Don’t burnout – take timeout

Exhausted. Burnt-out. Overwhelmed. An overbearing sense of relentlessness. We bet you are recognising many, if not all, of these feelings right now.

Over the last 12 months parents have been forced to put on an admirable, yet totally crazy, juggling act worthy of the best touring circus. However, no circus performer – however talented – can keep the batons flying in the air forever. In most cases, the first baton to fall is not that of home-schooling, childcare or work – it’s selfcare.

As we strive to keep our families functioning and our bosses satisfied, are we making time to look after ourselves too?

Here, the principle of oxygen masks on a plane – where we are asked to put on our own before helping others – fits perfectly. Even though it can feel like there’s barely a spare minute in the day, it’s essential that parents carve out some time, however fleeting that may be at first, to look after ourselves. This is not only essential for our own wellbeing, but also so we can continue to care for others.

There are still tough weeks ahead as we await the reopening of schools and gradual easing of lockdown, and with many of us already bearing the burden of weeks of built-up stress, now is the time to make sure we create that ‘me-space’.

We’ve pulled together some of the key ways we can look to do that.

Decelerate and pivot your priorities

For a racing driver seeking to win a pivotal race, knowing when and how to brake is as critical as being able to accelerate, explains Gib Bulloch, founder of the Craigberoch Decelerator programme. But it is this braking that, as a society, we are not so accustomed to doing.

Bulloch’s retreat programme “takes people off the hamster wheel” supporting them to slow down, focus on their wellbeing and reconnect, enabling them to create space for change and innovation both professionally and personally. Here he applies the Japanese concept of ‘ma space’ – creating an intentional pause in time or emptiness – which he believes could help overwhelmed parents to reset and find balance.

Many parents, he says, have lost their usual opportunities for downtime with the office commute no longer part of the day and reduced childcare options giving parents little timeout.

“Building in nothingness and forced gaps is even more important now. It’s so important to find ways of not doing but being.” This, he explains, can include making time for things like meditation, mindfulness or listening to music, and doing these without multi-tasking.

He advises parents that you have to “start by going inwards to improve your outer lifestyle” and when you are at your most overwhelmed, that is when you need to stop and create space.

Lifestyle pivoting coach Gilly Kennedy also believes in the need to create space to help parents “re-orientate” and take back an element of control over life.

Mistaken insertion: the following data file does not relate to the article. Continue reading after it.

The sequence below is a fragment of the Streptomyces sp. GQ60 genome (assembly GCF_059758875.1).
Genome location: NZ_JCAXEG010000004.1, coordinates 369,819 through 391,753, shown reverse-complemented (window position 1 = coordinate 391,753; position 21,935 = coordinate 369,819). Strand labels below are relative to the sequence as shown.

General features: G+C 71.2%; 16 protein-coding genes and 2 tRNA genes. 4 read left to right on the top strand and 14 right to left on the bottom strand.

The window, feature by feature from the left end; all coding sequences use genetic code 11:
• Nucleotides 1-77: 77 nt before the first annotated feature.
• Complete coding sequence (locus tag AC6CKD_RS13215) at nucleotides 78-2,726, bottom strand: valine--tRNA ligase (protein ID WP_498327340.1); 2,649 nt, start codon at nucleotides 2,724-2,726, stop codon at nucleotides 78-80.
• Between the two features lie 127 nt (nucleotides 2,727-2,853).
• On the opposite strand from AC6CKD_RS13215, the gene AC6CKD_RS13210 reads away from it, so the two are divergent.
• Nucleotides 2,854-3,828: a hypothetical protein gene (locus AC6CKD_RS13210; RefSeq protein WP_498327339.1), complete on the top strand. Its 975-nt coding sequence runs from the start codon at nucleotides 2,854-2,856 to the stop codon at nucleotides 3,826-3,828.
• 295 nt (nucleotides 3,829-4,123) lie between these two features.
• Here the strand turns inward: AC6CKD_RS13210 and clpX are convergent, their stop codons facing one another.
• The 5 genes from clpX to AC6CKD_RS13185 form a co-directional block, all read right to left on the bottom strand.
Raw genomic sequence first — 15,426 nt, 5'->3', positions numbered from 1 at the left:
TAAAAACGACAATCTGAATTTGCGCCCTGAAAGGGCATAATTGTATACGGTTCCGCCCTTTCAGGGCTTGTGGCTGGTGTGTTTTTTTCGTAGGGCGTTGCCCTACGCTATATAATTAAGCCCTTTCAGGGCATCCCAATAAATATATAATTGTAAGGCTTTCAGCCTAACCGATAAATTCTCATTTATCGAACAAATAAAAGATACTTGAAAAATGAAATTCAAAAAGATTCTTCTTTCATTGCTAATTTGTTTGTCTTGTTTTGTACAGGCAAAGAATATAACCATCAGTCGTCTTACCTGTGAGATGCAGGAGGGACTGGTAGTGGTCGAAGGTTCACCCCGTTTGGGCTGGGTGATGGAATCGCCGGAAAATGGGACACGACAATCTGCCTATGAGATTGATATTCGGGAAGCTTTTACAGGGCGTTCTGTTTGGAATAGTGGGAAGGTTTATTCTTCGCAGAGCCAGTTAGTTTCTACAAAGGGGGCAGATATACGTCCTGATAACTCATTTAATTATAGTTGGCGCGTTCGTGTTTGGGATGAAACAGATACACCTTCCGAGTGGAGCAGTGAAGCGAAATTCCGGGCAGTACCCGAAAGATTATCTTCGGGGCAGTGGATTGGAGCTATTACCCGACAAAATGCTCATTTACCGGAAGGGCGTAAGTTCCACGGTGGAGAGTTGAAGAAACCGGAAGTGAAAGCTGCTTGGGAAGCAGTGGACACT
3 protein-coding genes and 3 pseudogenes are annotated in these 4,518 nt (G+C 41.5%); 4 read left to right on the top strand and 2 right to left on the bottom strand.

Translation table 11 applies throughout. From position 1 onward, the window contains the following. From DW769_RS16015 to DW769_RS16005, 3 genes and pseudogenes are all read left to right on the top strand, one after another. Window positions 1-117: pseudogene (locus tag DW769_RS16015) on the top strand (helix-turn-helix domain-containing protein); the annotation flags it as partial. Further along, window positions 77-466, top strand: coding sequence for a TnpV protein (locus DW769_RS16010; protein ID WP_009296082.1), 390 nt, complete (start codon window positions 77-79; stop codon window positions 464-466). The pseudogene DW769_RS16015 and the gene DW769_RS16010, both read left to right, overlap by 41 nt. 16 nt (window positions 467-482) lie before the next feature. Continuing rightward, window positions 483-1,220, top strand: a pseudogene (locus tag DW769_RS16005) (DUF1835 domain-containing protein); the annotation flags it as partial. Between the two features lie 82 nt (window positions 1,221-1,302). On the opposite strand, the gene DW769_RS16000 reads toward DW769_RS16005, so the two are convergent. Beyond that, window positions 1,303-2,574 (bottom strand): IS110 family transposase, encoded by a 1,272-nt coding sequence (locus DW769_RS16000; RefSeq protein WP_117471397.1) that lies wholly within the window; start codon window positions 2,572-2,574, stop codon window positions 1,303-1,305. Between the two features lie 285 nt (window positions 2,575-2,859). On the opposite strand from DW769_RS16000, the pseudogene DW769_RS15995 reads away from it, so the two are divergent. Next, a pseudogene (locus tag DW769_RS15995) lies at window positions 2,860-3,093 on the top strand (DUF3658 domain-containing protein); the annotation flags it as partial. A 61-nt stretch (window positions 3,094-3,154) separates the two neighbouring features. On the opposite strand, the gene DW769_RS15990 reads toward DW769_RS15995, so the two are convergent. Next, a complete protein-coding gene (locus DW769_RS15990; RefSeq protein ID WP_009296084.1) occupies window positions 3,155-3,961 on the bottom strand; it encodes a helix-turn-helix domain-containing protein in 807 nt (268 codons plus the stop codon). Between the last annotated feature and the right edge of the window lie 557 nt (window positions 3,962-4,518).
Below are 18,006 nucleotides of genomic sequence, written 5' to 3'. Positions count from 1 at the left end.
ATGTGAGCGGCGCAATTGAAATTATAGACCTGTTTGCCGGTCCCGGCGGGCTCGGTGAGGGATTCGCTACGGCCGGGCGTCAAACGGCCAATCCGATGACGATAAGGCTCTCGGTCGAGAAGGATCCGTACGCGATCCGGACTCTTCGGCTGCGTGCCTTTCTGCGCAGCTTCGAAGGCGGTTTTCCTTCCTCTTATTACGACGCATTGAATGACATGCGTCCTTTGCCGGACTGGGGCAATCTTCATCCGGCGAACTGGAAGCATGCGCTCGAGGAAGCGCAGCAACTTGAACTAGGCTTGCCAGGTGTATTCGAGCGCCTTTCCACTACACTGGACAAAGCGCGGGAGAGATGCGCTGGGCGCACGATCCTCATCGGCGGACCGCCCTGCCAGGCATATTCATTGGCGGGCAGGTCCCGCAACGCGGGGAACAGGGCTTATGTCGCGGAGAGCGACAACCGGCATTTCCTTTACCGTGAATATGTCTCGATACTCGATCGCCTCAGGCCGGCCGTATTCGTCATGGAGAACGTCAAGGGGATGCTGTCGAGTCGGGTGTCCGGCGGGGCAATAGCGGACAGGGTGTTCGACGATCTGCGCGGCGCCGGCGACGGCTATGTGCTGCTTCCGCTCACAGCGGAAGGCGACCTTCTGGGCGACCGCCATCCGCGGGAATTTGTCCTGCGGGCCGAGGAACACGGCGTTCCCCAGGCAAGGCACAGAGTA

The focus, she says, must be on uncovering “what matters to you in your life as an individual, not just as a working person or as a mum.”

“When we are wearing all these hats and are so busy, we don’t remember who we are underneath, that can get lost. We are just getting by, juggling and trying to do everything. We forget what’s important to us as individuals.”

She encourages parents to act as the CEO of their own lives. “What would you be doing now if you were the CEO of your life? You’d be coming up with a strategy to make adjustments.”

Taking the time to step back, start working out your future priorities and a roadmap to get there provides instant relief and a sense of fulfilment, she says, as well as creating additional time as you re-examine your priorities. Gilly offers a complementary 45 minute “Inspiration Chat” on zoom, if you are interested you can book directly here.

Unroll your mat

Yoga is renowned for its physical health benefits, but unrolling your mat even for just 15 minutes can make an incredible difference to your mental wellbeing and create the ma space that Bulloch recommends.

“Yoga provides an opportunity to not just move our bodies but to slow down, breathe deeply and focus our attention. That helps us find a place where we feel a little calmer, centred and more able to cope,” says Philippa Stevens, who runs Philippa Yoga virtual practices, with classes in Haddenham and Thame outside of lockdowns.

She explains that when we constantly reside in a heightened state of stress our immune systems and sleep suffer. This makes it harder to deal with the pressures we face. “Our breath is a tool we all have at our disposal that helps rebalance the nervous system.”

“As a parent myself, I have never been more grateful for my yoga and meditation practice than I have this last year. Yoga teaches us to find a steady mind and breath regardless of life’s circumstances.”

Lace-up those trainers